Budget crunch may force closing trails, camps

Budget crunch may force closing trails, camps

Credit: USGS file photo

West face of Mt. Si near North Bend, WA.


by Associated Press


Posted on January 11, 2010 at 3:07 PM

Updated Monday, Jan 11 at 7:21 PM

OLYMPIA, Wash. -  The state Department of Natural Resources would close more than 20 trails, campgrounds and interpretive centers in March under Gov. Chris Gregoire's cash-strapped supplemental budget.

Among the proposed closures are the Mount Si and Little Si trails near North Bend, two of the state's most popular routes with an estimated combined use each year by more than 500,000 people. Also facing closure is the Mima Mounds interpretive center near Littlerock.

Outdoor recreation groups will lobby the Legislature, which starts its session Monday, to find the $276,000 in general fund money needed to keep the trails and recreation areas open.

"Losing public access to these areas for even a season would be a disaster," said Jonathan Guzzo, advocacy director for the Washington Trails Association. "These are important family outdoor getaways close to urban areas."

"Once the public sees this list of closures, they'll demand action from their legislators," said state Sen. Ken Jacobsen, D-Seattle, the chairman of the Senate Natural Resources, Oceans and Recreation Committee.

Mark Mauren, a DNR assistant division manager assigned to recreation, said the agency's recreation program will run out of general-fund money in late March. The program already had its budget cut 50 percent last year.

The general-fund money pays for such things as trail maintenance; replacing signs, picnic tables and corrals; pumping outhouses; and training volunteers.

In the short term, DNR would need an infusion of general-fund money to keep the trails and camps open, Mauren said. Eventually, DNR wants to use user fees to help finance its recreation programs.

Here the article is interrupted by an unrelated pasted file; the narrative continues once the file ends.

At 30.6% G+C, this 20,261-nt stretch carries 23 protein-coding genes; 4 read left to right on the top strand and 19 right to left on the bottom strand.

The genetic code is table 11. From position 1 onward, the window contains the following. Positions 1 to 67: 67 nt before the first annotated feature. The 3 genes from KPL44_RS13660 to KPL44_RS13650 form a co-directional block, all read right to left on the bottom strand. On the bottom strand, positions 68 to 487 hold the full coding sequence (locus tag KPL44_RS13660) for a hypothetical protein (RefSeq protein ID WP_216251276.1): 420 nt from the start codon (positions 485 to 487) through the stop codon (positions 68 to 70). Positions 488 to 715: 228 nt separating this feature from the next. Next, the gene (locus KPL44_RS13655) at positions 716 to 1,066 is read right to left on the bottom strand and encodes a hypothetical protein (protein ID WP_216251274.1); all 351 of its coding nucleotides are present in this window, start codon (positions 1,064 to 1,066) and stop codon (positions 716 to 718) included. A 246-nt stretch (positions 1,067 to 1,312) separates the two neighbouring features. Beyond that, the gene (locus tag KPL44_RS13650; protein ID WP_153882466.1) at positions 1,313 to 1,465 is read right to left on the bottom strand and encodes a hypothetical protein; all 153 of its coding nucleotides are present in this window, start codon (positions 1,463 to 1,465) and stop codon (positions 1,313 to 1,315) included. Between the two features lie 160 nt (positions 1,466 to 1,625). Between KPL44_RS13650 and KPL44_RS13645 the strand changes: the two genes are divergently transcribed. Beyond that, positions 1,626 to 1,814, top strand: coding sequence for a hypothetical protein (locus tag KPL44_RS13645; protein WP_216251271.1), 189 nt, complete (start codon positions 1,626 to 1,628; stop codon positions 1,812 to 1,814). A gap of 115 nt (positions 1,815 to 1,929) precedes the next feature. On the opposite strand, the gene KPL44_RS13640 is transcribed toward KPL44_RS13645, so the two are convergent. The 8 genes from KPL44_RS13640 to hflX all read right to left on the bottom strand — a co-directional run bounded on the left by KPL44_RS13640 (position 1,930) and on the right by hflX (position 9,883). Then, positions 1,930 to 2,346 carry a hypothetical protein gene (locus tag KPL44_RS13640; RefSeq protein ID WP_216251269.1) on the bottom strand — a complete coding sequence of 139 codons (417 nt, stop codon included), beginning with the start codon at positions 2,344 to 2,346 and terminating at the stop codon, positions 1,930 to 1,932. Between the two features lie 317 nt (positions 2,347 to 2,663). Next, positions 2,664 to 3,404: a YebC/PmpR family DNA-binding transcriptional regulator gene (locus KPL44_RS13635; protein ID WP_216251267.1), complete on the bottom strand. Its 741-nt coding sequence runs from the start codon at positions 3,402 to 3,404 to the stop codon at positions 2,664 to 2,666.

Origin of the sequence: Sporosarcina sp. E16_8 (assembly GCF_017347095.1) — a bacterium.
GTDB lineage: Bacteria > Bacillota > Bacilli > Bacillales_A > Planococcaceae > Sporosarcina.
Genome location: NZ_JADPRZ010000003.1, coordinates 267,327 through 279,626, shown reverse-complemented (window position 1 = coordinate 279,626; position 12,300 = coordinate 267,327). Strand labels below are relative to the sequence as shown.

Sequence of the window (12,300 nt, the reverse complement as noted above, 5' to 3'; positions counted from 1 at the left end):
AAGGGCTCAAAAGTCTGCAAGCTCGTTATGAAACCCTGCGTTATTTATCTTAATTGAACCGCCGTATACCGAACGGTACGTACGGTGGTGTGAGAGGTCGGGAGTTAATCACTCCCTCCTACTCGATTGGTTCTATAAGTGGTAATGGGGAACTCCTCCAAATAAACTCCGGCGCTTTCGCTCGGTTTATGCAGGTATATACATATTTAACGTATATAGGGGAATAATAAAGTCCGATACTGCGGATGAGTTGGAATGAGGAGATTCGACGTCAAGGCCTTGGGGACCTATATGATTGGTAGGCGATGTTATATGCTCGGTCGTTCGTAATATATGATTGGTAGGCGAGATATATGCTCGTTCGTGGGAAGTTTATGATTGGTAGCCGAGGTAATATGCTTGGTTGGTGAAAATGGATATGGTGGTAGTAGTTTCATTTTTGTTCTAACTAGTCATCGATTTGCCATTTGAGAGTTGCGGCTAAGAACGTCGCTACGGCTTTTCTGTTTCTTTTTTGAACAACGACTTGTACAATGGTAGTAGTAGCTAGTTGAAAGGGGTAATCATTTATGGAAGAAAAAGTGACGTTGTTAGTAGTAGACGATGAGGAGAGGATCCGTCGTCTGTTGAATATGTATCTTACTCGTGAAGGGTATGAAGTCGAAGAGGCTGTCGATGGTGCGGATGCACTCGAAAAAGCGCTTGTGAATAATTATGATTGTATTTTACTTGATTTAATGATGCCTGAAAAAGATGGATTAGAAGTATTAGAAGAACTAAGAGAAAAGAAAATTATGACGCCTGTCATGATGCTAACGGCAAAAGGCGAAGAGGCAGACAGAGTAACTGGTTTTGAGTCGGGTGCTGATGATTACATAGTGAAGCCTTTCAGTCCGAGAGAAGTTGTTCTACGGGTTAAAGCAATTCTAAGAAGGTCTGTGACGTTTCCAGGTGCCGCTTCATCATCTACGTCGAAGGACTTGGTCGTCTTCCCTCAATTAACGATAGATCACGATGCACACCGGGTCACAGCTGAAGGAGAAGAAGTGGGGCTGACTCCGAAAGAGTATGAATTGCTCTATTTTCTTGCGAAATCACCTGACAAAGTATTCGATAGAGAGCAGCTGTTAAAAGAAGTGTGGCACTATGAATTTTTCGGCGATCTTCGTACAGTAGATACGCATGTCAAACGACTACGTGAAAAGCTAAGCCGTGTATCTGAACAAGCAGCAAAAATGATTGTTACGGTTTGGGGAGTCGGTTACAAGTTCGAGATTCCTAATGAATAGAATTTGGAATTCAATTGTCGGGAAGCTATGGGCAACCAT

A bill to be introduced in the House and the Senate this session would give DNR the authority to charge the fees for some sites and events, and would direct DNR, state Parks and Recreation and the state Department of Fish and Wildlife to explore creating a single pass for access to lands managed by the three agencies.

It also would allow private concessionaires to try two pilot projects at DNR recreation sites, and would grant the DNR immunity from recreation-related lawsuits, something the parks agency and Fish and Wildlife have already.

"I think the bill has a chance," Jacobsen said, adding that the poor economy and budget crunch have legislators looking at options to generate revenue.

DNR's list of affected trails and facilities:

South Puget Sound Region: Little Si trailhead, Mount Si trailhead, Middle Fork Snoqualmie trails, Rattlesnake trails.

Northwest Region: Cattle Point and trail, Cattle Point lighthouse, Cypress Head campground, Lummi Island campground.

Northeast Region: Dragoon Creek campground, Lake Spokane campground, Leader Lake, Palmer Lake.

Southeast: Indian Camp, Milwaukee Road corridor.

Pacific Cascades Region: McLane Creek day-use area, Mima Mounds interpretive center, Butte Creek picnic area and trail.

Olympic Region: Little River trailhead, Bear Creek campground, Lyre River campground, Minnie Peterson campground, Willoughby Creek campground.